by Ben Johnson
Nearly every county of England can claim a ‘literary giant’ who has lived within their boundaries.
Elstow in Bedfordshire is the birthplace of JOHN BUNYAN. There is a Bunyan Museum adjoining the Meeting House in Bedford. Bunyan wrote ‘A Pilgrim’s Progress’ in Bedford Prison where he spent many years!
Chalfont St. Giles is where JOHN MILTON wrote ‘Paradise Lost’ and his cottage is now a museum, open to the public.
Cheshire has two literary figures. LEWIS CARROLL (Rev. Charles Dodgson) was born at the Vicarage at Daresbury. He was the author of ‘Alice in Wonderland’ and ‘Alice through the Looking Glass’. In Daresbury Church there is a memorial window depicting the Cheshire Cat, White Rabbit and other characters.
Mrs Gaskell, the author of ‘Cranford’, lived at Kingsford, Cheshire and is buried there.
Cornwall and DAPHNE DU MAURIER go together! She wrote ‘Jamaica Inn’ and ‘Rebecca’ at Menabilly, near Fowey.
Cumbria and The Lake District
The Lake District was home to several who were inspired by the beautiful scenery. Keswick in Cumbria had CHARLES LAMB, COLERIDGE, SOUTHEY and SHELLEY who all lived there for a time.
WILLIAM WORDSWORTH and his sister DOROTHY were born at Cockermouth in Cumbria and their childhood home is open to the public . The entire Lake District is known as Wordsworth’s County as William is the best known ‘Lakeland Poet’.
Also in Cumbria, at Near Sawrey, east of Esthwaite Water, is Hill Top, the home of BEATRIX POTTER, author of the Peter Rabbit books. Her house is also open to the public.
SIR WINSTON CHURCHILL had his home at Chartwell in Kent and wrote several of his books there, ‘The Second World War’ and ‘The History of the English Speaking Peoples’.
JANE AUSTEN lived in Chawton, Hampshire. Her novels ‘Emma’, ‘Mansfield Park’, ‘Pride and Prejudice’ and ‘Persuasion’ were written there and she spent most of her life in Chawton. Another Hampshire resident was CHARLES KINGSLEY who is buried at Eversley. He was the rector there from 1847 – 1875. Kingsley wrote ‘The Water Babies’ and while living in Bideford, Devon wrote part of ‘Westward Ho!’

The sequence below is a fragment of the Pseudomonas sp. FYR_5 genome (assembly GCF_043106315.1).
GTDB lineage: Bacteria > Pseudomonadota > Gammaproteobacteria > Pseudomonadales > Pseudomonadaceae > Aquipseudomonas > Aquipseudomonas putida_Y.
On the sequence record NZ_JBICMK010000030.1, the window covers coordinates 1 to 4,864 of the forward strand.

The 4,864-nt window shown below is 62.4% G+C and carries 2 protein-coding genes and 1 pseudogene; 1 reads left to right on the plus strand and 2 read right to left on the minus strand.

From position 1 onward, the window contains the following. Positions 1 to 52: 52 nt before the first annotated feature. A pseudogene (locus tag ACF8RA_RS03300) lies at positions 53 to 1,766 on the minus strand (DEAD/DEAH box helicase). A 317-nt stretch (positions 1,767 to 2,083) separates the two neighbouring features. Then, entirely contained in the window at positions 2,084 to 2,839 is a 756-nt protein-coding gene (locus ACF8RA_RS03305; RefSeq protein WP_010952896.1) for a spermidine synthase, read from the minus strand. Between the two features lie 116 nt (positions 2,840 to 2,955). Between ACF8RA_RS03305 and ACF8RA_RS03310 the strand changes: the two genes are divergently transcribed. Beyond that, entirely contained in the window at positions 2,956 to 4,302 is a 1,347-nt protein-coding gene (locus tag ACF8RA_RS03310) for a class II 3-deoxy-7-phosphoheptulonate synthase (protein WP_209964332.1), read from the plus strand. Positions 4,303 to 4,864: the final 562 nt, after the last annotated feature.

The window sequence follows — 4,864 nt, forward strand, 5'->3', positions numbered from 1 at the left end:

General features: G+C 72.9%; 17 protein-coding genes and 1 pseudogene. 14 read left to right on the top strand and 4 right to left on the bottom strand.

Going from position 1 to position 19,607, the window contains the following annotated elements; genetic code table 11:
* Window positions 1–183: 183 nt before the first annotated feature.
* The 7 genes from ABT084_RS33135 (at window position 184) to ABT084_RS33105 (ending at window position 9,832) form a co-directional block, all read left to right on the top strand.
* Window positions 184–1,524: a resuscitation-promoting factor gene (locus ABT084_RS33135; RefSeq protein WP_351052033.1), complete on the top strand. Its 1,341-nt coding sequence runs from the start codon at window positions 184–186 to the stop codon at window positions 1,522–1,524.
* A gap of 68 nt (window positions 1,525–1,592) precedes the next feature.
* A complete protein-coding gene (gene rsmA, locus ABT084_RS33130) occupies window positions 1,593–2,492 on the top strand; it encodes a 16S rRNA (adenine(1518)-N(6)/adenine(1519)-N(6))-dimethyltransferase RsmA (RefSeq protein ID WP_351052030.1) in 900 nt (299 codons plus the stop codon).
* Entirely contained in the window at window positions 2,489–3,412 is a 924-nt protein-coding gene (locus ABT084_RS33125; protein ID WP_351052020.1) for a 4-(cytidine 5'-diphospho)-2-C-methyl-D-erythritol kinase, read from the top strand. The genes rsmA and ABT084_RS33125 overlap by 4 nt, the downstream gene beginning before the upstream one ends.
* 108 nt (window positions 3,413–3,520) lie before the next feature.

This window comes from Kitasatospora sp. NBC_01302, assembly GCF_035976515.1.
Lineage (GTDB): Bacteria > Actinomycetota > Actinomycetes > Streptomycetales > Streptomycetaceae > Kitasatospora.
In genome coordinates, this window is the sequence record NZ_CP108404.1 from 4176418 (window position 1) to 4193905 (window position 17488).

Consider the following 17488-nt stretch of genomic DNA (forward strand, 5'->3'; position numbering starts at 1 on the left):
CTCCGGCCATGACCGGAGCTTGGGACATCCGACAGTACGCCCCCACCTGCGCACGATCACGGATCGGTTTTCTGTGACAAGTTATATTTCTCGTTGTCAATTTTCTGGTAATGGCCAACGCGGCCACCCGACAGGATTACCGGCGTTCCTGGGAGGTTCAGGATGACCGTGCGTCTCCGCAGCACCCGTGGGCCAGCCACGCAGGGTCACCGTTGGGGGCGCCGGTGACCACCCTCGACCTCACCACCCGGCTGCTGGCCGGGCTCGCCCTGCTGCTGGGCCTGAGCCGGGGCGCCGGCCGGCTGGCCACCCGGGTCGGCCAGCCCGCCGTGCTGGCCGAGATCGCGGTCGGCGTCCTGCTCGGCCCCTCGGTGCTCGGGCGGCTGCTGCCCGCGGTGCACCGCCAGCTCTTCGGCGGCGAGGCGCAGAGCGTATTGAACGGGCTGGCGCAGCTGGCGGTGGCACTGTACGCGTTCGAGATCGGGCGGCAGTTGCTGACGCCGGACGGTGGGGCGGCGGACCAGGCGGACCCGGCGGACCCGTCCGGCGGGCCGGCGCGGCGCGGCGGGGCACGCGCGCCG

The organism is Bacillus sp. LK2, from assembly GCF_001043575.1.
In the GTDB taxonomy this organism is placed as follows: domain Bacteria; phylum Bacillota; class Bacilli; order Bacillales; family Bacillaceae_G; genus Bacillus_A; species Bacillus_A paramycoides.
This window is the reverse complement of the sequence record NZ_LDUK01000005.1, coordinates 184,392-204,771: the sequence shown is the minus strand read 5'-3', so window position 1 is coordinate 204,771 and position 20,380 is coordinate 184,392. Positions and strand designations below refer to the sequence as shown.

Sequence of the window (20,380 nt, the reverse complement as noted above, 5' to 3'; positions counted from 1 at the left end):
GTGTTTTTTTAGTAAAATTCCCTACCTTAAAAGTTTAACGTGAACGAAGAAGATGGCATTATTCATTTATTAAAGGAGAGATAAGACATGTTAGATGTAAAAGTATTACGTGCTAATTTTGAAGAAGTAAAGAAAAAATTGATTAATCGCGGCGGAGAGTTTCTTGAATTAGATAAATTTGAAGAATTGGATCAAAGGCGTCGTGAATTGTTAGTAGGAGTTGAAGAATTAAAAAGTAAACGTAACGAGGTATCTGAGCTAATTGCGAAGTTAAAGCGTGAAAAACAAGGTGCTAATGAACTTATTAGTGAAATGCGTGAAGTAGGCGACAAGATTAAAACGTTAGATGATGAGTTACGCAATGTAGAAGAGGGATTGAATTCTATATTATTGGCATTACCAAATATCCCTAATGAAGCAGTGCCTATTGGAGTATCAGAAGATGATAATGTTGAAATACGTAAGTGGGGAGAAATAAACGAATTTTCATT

Old Commercial Road, Portsmouth, Hampshire is the birthplace of CHARLES DICKENS (1812-1870). Dickens lived here for just 5 months before moving away from the Portsmouth area altogether as a small child. He did however return to Portsmouth to research Nicholas Nickleby.
GEORGE BERNARD SHAW, playwright, lived at Ayot St. Lawrence in Hertfordshire for 44 years until his death in 1950. His house is open to the public.
Somersby was the birthplace of ALFRED LORD TENNYSON, but Freshwater on the Isle of Wight was his home for 30 years. Tennyson became Poet Laureate in 1850 and his poetry ranks highest in English verse.
Thetford in Norfolk was the home of THOMAS PAINE who wrote ‘The Rights of Man’ and SIR RIDER HAGGARD, who was born in West Bradenham Hall, wrote his popular book, ‘King Solomon’s Mines’ there. ANNA SEWELL, the author of ‘Black Beauty’ also lived in Norfolk at Great Yarmouth.
D. H. LAWRENCE was born at Eastwood, Nottinghamshire and the landscapes in some of his novels were based on this part of the county. He wrote ‘Sons and Lovers’, ‘Women in Love’ and ‘Lady Chatterley’s Lover’.
Stratford-on-Avon in Warwickshire is of course WILLIAM SHAKESPEARE‘s town and his house, as well as those of his mother and his wife, are open to the public. The famous Shakespeare Theatre can be found in the town. Warwickshire can also claim MARY ANN EVANS, who used the name GEORGE ELIOT for her novels. She was born at South Farm in Arbury Hall in 1819. Her most popular works were ‘The Mill on the Floss’ and ‘Adam Bede’.
Yorkshire has the BRONTE sisters, EMILY, ANNE and CHARLOTTE who lived at Haworth Parsonage. The Bronte Museum is in the Parsonage and open to the public. Charlotte’s best known book is ‘Jane Eyre’, Emily wrote ‘Wuthering Heights’ and Anne was the author of ‘Agnes Grey’.
JAMES HERRIOTT, although born in Scotland, lived all his working life as a vet in Yorkshire where he wrote his popular books.